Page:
The Library at 250
By Adam Corson-Finnerty and Michael Ryan
Inter silvas academi quaerere verum 1
The University claims Benjamin Franklin as its founder, or at least as primus inter pares. The Library also acknowledges the leading role played by Franklin in making sure that the new school in Philadelphia had books. Franklin was one of the Library 's earliest donors, and, as a Trustee, he saw to it that funds were allocated for the purchase of texts from London.
Franklin casts a long shadow over the history of the Library. Like its founder, the Library has been practical, resourceful, and unostentatious. For Franklin, books were tools for improvement: improvement of self, of society, of the material world. Books were only as valuable as they were useful. Size was less important than content and quality. The Penn Library may not be the largest of its kind, but then it has never aspired to be. Rather, it has sought to be eminently useful to the diverse constituency of scholars, students, and the public who have had recourse to its resources since 1750. In this it has succeeded, and then some.
Why does the Library date its origins from 1750, when the University itself claims 1740? Good question. The answer is quite simple: the University dates itself from the founding of the Charitable School at 4th and Arch Streets in 1740. The opening of the Library, however, coincided with the opening of the College, Academy, and Charitable School of Philadelphia in 1750. In that year, Lewis Evans presented inscribed and dated copies of works by John Milton and Abraham Cowley to the new institution. They are our first evidence of Library books, and we still have them.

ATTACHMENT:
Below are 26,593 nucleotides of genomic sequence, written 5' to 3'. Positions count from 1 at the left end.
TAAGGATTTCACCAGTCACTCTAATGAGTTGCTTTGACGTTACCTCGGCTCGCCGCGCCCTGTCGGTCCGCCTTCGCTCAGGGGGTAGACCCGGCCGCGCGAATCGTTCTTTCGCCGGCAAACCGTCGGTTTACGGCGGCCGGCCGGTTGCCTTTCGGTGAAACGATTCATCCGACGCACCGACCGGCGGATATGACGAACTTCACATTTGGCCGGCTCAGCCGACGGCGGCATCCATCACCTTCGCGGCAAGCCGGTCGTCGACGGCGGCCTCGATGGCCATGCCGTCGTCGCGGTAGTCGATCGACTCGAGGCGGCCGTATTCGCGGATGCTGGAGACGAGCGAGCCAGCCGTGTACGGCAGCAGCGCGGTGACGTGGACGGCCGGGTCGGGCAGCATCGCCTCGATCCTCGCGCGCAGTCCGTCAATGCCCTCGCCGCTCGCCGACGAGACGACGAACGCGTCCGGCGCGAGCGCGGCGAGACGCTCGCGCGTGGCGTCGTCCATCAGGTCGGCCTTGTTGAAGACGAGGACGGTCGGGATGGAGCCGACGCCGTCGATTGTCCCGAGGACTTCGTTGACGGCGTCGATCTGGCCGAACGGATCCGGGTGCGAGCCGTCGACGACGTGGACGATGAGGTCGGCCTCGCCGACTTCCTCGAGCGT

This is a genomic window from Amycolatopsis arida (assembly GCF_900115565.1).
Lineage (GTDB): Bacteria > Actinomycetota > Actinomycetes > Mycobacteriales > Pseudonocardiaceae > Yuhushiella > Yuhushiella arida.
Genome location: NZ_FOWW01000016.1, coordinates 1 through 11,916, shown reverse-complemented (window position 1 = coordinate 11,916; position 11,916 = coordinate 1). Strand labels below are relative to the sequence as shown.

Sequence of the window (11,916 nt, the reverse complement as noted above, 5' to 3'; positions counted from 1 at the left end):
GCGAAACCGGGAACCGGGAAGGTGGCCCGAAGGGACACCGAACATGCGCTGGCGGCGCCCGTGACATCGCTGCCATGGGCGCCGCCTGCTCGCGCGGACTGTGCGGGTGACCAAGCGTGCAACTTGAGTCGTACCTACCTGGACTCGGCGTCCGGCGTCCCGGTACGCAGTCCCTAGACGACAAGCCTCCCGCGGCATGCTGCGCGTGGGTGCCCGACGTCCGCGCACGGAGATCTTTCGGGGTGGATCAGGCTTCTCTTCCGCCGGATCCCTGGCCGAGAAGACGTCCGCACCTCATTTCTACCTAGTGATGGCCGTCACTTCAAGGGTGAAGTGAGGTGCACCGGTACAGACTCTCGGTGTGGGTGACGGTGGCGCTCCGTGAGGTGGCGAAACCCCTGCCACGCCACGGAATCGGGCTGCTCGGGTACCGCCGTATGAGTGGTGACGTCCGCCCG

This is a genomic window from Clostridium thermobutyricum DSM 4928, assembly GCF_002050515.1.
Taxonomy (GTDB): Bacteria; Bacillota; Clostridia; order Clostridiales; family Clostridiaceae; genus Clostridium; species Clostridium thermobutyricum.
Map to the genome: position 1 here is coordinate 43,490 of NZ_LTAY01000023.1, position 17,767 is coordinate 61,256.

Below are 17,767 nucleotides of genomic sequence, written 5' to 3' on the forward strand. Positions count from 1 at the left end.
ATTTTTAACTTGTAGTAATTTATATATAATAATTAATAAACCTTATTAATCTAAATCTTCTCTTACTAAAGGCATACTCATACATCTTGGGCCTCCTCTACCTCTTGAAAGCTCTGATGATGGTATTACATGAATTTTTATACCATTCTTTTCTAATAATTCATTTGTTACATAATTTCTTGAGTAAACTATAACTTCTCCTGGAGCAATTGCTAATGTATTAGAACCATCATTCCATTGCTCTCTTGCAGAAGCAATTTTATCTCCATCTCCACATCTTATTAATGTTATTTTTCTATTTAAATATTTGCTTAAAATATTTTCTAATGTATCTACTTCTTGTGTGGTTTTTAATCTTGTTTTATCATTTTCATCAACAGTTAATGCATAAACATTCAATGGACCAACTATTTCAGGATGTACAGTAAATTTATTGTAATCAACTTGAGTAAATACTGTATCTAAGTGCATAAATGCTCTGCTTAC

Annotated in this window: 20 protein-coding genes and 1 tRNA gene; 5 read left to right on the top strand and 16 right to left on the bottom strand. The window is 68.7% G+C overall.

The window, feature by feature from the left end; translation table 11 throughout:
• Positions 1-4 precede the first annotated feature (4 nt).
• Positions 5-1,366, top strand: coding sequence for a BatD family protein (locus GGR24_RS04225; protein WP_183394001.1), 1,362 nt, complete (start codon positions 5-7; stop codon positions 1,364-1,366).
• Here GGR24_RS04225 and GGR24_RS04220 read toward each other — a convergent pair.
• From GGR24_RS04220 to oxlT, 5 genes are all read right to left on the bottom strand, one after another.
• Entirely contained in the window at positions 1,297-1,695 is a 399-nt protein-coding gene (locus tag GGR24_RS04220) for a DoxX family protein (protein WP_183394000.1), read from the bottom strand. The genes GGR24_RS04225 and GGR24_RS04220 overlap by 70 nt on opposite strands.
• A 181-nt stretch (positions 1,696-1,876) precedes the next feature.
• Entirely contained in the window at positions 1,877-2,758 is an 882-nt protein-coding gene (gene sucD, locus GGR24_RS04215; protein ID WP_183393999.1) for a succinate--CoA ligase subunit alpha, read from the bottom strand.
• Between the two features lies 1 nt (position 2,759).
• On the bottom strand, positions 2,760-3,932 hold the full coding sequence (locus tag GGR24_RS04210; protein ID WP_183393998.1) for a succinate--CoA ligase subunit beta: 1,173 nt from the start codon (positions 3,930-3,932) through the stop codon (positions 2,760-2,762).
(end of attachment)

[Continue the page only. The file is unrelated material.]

We also still have the 100 leather-bound volumes from the Imprimerie Royale, a gift in 1784 from His Majesty, Louis XVI, King of France. Through the 19th century, the Penn Library grew at a leisurely pace. By the end of its first year, the Library's collection amounted to a mere 90 volumes. By 1891 (when the first dedicated library building, the Furness Library, opened) we possessed a modest 55,000 volumes. The Library took another 54 years to reach one million volumes. But this year, as Penn admitted the Class of 2004, the combined collections hit the five million mark.
But volume tallies do not truly describe how and how much the Library has grown.
What then is the measure of a 21st century library? In a word, access.
Access to information on the Web (we collect and catalog worthy sites); access to e-journals and e-newspapers (we link to over 3,000 e-journals, sorted by subject); access to licensed databases which contain vast quantities of research-level material (think Medline, think Lexis-Nexis); access to rare and unique items through digital scanning (early Shakespeare, 19th century women's diaries, 4,000 photos from Marian Anderson's illustrious career). And there's more. Through cooperative arrangements with Columbia and Yale, their vast print holdings are available through a fast-track lending system. If those two worthy libraries don't have what's sought, the patron can leap directly to the combined catalog of the top research libraries in the world, and place an interlibrary loan order through a web-based form.